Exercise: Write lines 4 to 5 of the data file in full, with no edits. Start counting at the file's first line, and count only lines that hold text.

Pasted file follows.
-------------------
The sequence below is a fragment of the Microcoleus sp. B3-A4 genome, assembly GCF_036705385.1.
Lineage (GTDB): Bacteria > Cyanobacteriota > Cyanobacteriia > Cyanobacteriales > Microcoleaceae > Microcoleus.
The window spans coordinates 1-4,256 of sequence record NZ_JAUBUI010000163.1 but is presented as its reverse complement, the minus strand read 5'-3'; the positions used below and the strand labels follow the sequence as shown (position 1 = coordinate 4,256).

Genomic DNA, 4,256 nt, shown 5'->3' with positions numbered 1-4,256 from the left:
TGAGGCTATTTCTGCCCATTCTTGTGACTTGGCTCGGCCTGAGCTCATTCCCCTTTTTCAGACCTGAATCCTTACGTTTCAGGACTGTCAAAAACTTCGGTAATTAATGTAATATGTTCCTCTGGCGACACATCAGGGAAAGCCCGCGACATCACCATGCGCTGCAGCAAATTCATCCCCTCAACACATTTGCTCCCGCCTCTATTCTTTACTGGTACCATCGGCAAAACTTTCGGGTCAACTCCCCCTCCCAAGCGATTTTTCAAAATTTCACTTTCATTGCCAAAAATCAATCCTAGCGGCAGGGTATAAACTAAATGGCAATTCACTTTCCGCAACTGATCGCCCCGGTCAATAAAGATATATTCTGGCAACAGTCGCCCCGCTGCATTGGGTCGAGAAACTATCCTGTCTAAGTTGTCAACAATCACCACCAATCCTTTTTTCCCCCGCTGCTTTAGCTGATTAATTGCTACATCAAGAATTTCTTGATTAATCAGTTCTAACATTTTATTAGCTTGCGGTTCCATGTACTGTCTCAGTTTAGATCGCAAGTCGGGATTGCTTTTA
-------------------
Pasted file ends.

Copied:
Genomic DNA, 4,256 nt, shown 5'->3' with positions numbered 1-4,256 from the left:
TGAGGCTATTTCTGCCCATTCTTGTGACTTGGCTCGGCCTGAGCTCATTCCCCTTTTTCAGACCTGAATCCTTACGTTTCAGGACTGTCAAAAACTTCGGTAATTAATGTAATATGTTCCTCTGGCGACACATCAGGGAAAGCCCGCGACATCACCATGCGCTGCAGCAAATTCATCCCCTCAACACATTTGCTCCCGCCTCTATTCTTTACTGGTACCATCGGCAAAACTTTCGGGTCAACTCCCCCTCCCAAGCGATTTTTCAAAATTTCACTTTCATTGCCAAAAATCAATCCTAGCGGCAGGGTATAAACTAAATGGCAATTCACTTTCCGCAACTGATCGCCCCGGTCAATAAAGATATATTCTGGCAACAGTCGCCCCGCTGCATTGGGTCGAGAAACTATCCTGTCTAAGTTGTCAACAATCACCACCAATCCTTTTTTCCCCCGCTGCTTTAGCTGATTAATTGCTACATCAAGAATTTCTTGATTAATCAGTTCTAACATTTTATTAGCTTGCGGTTCCATGTACTGTCTCAGTTTAGATCGCAAGTCGGGATTGCTTTTA